There is a flip side to all this, of course. If we transport ourselves into a world where we have pervasive geospatial understanding, does that mean every time you leave your kitchen and walk to your bathroom, someone knows about it? How do we respect people's privacy while still desiring to understand the question of why? Many people are finding this subject fascinating, and it seems you cannot really anonymize location-based information. The New York Times reported in 2019 that they could track individual cell phones from the Pentagon back to the residence of individual employees. If you're the only person who works in your office and lives in your house, someone can connect the obvious privacy dots quickly.
I don't have the answer to the privacy question, but as we move forward to this era, we must absolutely debate the privacy issue from the beginning. Otherwise, if we avoid talking about it, the problems will overtake the benefits we might get.
The question of privacy is a tremendous avenue of opportunity for companies to exploit and launch themselves into. I don't have a specific problem or know who will pay for it, but it would be an exciting thing to explore. How can we protect people's privacy and rights while understanding our world at a deeper level?
Stop trying to sell geospatial and start understanding what people want. We should think more in the three to five-year timeframe and building for a positive future rather than hanging onto the past.
Think about the tools and the mentality we are bringing to what we do. If we keep building technologies, solutions, GIS departments, and academics in the way we've done in the past 50 years, we'll get another 50 years like we've just had. Let's think about what pervasive location intelligence can mean. Let's think about all the benefits miniaturized sensors, unmanned drones, and satellite technology has afforded us. We have an opportunity to build an incredible future with location understanding.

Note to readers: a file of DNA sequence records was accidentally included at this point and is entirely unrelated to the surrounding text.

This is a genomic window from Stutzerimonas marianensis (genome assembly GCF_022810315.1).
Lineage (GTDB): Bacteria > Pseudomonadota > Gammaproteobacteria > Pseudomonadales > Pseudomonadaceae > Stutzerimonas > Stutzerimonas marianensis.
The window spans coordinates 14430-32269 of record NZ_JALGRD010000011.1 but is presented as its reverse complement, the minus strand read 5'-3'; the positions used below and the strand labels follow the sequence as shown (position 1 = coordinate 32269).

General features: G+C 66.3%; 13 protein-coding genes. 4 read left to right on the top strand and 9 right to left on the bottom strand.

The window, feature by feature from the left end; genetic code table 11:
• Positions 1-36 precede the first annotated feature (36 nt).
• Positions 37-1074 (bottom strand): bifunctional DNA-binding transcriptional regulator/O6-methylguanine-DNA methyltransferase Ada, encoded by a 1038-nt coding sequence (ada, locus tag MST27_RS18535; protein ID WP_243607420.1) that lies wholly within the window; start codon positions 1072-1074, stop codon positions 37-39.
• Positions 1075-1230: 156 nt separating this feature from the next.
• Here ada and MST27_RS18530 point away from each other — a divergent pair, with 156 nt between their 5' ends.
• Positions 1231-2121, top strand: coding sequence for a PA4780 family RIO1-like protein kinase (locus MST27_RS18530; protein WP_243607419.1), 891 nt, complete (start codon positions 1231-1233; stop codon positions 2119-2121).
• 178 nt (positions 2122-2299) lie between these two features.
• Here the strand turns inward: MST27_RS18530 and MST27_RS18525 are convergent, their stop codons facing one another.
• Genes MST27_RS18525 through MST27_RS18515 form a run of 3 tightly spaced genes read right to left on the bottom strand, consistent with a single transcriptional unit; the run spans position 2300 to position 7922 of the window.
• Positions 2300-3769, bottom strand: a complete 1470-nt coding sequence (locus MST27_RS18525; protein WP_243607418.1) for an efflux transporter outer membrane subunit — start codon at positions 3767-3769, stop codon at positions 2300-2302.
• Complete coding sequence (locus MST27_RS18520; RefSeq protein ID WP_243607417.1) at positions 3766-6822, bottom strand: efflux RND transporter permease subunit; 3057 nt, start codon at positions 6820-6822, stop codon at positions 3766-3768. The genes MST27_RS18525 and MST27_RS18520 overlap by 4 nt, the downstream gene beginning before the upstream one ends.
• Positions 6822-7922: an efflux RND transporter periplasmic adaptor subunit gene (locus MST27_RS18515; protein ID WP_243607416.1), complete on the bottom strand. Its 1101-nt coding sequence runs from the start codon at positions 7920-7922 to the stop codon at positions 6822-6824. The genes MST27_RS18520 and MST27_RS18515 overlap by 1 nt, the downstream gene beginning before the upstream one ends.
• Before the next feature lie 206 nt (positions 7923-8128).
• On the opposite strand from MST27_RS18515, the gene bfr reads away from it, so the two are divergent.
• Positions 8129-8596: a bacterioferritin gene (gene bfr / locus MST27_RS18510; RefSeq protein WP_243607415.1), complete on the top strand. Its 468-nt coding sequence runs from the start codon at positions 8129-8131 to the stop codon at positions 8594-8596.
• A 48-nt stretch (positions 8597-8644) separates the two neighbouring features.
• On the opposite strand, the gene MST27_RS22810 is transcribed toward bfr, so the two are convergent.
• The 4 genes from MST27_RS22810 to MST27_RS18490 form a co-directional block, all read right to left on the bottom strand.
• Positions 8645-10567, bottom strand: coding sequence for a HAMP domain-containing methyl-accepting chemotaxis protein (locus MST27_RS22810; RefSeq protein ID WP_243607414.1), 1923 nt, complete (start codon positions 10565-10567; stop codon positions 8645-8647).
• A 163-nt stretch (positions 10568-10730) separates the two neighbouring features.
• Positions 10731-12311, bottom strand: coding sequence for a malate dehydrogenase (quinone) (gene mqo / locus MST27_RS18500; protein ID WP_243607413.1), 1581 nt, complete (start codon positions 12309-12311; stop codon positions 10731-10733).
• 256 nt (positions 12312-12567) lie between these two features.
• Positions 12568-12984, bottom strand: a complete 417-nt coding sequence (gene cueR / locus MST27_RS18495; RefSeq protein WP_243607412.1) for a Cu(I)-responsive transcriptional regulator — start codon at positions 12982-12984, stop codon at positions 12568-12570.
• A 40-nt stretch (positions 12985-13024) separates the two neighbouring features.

Every GIS professional should invest time in communication and understand what their bosses and clients are looking for. Then, lean onto the specialty you excel in. We all love Google Maps for everything it did for our industry to bring awareness to the public. But there are issues around accuracy, specificity, and data types. It's time to discern and communicate the top-line value that GIS is bringing to the client.
Have you been caught out by Timmy's location fiasco? How did you feel? Do you have any ideas on how the future of privacy should be governed and with what technology? I'm always interested to know your thoughts.
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To put it simply, point clouds are a collection of XYZ points that represent some real world object of nearly any scale.They can be generated in a few ways. As geospatial scientists, we mostly work with LAS/LAZ data collected by aerial LiDAR (light detection and ranging) scanners at varying scales, from landscapes, down to project sites. We may also derive point clouds from highly detailed orthoimagery of an area, such as from the products of a drone flight.
As a data scientist, you don’t just go in and solve problems. You make recommendations to multi-faceted issues so that you get a fantastic model in the end. You’ll also be advocating a better use and understanding of the data while you do that.